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A famous filmmaker works on his next film, which will focus on monstrosity. He is obsessed by the idea of finding a painting that will be central to the film and will crystallize all the power and beauty of monsters.
Mathieu Kassovitz developed this movie from his third short film, Assassins... (1992), which also told the story of a youth who gets a lesson in murder by a professional assassin. However, the title of the two-hour version was changed to "Assassin(s)" because of the Richard Donner film Assassins (1995) that came out between the two. See more »
After the end credits there's a brief coda showing Mr. Wagner and Mehdi arguing while sitting on a park bench. See more »
A visually impressive film that ends up as an orgy of violence
This is a film that plays on Mathieu Kassovitz's strengths as both an actor and a director. As an actor, he is well-suited to play the half-hearted, rather feckless criminal, a tragic-comic role that Kassovitz seems to excel in. In the director's seat, Kassovitz creates a film that is energetic, vibrant, dramatic, and visually very impressive. The three lead characters are well-used, with some fine performances, particularly from veteran actor Michael Serrault who acts out the paradoxes of his day job as a professional killer with great conviction and sincerity.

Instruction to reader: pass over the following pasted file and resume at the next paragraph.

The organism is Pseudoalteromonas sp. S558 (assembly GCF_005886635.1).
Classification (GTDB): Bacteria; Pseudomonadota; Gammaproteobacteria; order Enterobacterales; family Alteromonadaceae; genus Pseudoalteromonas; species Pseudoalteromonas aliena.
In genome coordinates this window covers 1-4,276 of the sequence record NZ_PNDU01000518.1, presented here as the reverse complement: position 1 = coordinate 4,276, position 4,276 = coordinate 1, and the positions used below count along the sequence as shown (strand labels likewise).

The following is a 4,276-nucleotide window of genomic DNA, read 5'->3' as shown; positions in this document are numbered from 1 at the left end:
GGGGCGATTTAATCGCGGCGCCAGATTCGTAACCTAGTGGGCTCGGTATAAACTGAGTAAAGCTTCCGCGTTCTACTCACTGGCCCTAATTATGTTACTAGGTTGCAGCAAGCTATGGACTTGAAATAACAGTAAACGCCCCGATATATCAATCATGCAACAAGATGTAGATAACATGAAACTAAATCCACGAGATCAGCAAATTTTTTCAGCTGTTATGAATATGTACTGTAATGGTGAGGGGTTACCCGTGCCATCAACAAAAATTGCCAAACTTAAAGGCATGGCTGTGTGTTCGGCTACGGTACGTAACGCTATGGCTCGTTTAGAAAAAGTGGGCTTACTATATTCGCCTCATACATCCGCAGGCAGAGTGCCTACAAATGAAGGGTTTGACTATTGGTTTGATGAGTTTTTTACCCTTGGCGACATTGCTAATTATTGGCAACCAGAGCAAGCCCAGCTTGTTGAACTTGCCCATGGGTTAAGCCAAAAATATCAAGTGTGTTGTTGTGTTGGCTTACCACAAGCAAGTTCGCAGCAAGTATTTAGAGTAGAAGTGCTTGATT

Where the film falls down is in the plot structure and the unnecessary overuse of violence. The film begins well enough, with Wagner recruiting Max and training him to take over his job. Then, about two-thirds of the way through, the film abruptly changes direction and seems to go off on some kind of crusade to educate the world about the dangers of video games on impressionable young boys. At that point, the film loses its momentum and the violence which ensues appears senseless and gratuitous.
There are some similarities of style with Kassovitz's earlier film, La Haine. However, whereas that film seemed to have a fairly clear statement to make, Assassin(s) does not and appears ambiguous and confused. As a result, what could easily have been a very powerful and successful film will probably be remembered as a rather confused film revelling in violence - not unlike the computer games that it seems to revile.
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